Beyond health associations, our DNA on swabs also indicates how people are related, which could be important in contact tracing. Our gene and genome sequences reflect ancestry. These data, when synced with electronic health records, might point to population groups at elevated risk of severe COVID, likely confirming what we already know from epidemiology and just looking at what’s happening at hospitals.
The swabs also yield human RNA, aka the transcriptome. This is the set of mRNAs present in a specific cell, which indicates the genes that are actively instructing the cell to synthesize their encoded proteins. Host transcriptomes hold clues to the specific choreography of COVID in an individual. In the virus, RNA is the genetic material, but in us, it is the purveyor of the information in the DNA.
Back to the Virus
The original use of a nasopharyngeal swab – to detect SARS-CoV-2 RNA – continues. But researchers are also using the RNA sequences to chart the evolution of the pandemic, paying special attention to mutations. The best studied mutation is D614G, which increases transmissibility.
The D614G mutation has entered the US on several occasions, from Europe. It partly explains why the number of cases has been slowly rising and now is skyrocketing, even as the percentage of deaths decreases. The now notorious mutation alters a single DNA base in a place that changes a critical amino acid in the spike protein, which is what the virus uses to latch onto our cells. The rather unglamorous name D614G is code for the location of the glitch in the viral spike gene.
D614G isn’t the only mutation. The genome of SARS-CoV-2 is changing, as all genomes do. Mutation is a normal consequence of errors in replication of genetic material. But most mutations do no harm. The effect depends upon what part of a protein a mutation perturbs.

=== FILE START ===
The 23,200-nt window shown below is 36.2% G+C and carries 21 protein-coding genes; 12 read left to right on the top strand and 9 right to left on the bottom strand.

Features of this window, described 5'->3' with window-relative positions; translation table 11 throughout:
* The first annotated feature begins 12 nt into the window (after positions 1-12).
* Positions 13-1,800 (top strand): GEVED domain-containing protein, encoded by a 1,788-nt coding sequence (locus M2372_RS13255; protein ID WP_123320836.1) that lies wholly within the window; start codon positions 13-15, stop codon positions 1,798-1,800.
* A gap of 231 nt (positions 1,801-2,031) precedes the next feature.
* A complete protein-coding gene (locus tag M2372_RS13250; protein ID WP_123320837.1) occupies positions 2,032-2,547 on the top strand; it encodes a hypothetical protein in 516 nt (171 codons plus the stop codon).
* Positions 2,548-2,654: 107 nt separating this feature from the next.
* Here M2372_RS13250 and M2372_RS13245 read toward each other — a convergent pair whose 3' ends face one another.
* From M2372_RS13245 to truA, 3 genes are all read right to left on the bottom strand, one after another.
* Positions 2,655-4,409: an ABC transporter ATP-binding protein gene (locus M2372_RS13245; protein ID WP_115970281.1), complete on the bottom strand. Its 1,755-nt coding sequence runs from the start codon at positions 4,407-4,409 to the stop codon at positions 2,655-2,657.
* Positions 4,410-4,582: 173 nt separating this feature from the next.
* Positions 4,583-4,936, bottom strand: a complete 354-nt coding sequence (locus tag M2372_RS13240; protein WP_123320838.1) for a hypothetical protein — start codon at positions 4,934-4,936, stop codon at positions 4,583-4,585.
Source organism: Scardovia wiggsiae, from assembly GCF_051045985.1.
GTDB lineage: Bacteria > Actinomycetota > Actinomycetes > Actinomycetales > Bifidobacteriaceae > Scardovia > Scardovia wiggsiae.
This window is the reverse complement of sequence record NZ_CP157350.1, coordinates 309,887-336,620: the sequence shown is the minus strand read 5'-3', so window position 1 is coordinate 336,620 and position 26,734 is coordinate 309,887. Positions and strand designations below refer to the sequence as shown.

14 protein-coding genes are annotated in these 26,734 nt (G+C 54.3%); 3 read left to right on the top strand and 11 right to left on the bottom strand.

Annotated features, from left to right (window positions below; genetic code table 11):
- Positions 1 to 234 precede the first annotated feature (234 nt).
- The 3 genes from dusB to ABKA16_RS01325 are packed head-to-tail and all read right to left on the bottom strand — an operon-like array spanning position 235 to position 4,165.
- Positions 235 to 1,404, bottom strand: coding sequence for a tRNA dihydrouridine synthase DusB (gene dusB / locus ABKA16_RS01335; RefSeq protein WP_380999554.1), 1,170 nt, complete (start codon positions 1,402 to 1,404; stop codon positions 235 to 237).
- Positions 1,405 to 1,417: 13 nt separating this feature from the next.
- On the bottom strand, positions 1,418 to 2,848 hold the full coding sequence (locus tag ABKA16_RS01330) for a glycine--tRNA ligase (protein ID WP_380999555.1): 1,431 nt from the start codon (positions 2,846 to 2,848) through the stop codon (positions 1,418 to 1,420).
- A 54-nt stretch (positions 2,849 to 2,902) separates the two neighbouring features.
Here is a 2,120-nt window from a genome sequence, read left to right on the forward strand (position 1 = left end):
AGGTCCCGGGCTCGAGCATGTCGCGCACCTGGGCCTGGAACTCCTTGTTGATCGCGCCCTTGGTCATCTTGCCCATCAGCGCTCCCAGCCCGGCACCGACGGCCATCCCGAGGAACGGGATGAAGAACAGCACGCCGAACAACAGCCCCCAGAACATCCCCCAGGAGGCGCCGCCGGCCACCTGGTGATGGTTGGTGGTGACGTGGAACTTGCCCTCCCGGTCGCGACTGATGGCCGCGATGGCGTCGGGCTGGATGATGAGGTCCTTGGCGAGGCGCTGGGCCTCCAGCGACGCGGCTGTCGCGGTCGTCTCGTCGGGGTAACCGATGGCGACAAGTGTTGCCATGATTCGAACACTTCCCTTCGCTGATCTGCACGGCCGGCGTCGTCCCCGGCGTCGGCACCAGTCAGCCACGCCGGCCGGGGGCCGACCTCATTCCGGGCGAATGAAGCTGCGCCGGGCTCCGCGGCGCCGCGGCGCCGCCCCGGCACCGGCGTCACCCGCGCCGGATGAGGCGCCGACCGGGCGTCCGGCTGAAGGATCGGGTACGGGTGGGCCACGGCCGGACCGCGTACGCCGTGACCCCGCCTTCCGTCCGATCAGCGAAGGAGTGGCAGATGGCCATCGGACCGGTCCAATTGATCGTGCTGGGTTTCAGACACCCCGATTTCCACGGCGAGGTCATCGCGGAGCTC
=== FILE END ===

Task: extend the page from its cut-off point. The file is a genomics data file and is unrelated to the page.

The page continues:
Researchers compare different versions of a genome – those with different mutations – to deduce which begat which, connecting viral strains (and the animals that carry them) by their shared mutations, essentially building family trees. This computational approach, called phylodynamic tracking, comes from decades of evolutionary biology research. Now with the more pressing goal of handling pandemic dynamics at local levels, viral tree-building is enabling public health systems to prepare.
Fertilizer for building the viral family trees comes from the data of newly-sequenced SARS-CoV-2 strains posted frequently to a website called the GISAID Initiative. The speed at which the database is building is astonishing.
The first genome sequence of the “novel coronavirus” was published on January 10. When I posted “COVID Genomes Paint Portrait of an Evolving Pathogen” on July 30, GISAID listed 75,000 viral genomes. Now it’s nearing 200,000!
Comparing viral genomes over time has been critical in tracking and predicting outbreaks. Frantic physicians in Washington State, back at the beginning of the pandemic, were initially alerted to community spread from asymptomatic individuals from viral genome sequences.
The information held in seemingly low-tech nasal swabs can serve as a crystal ball during this most challenging of times. And that’s crucial because future infectious disease outbreaks, epidemics, and pandemics are inevitable, the Stanford team warns.
Maybe next time we’ll be better prepared.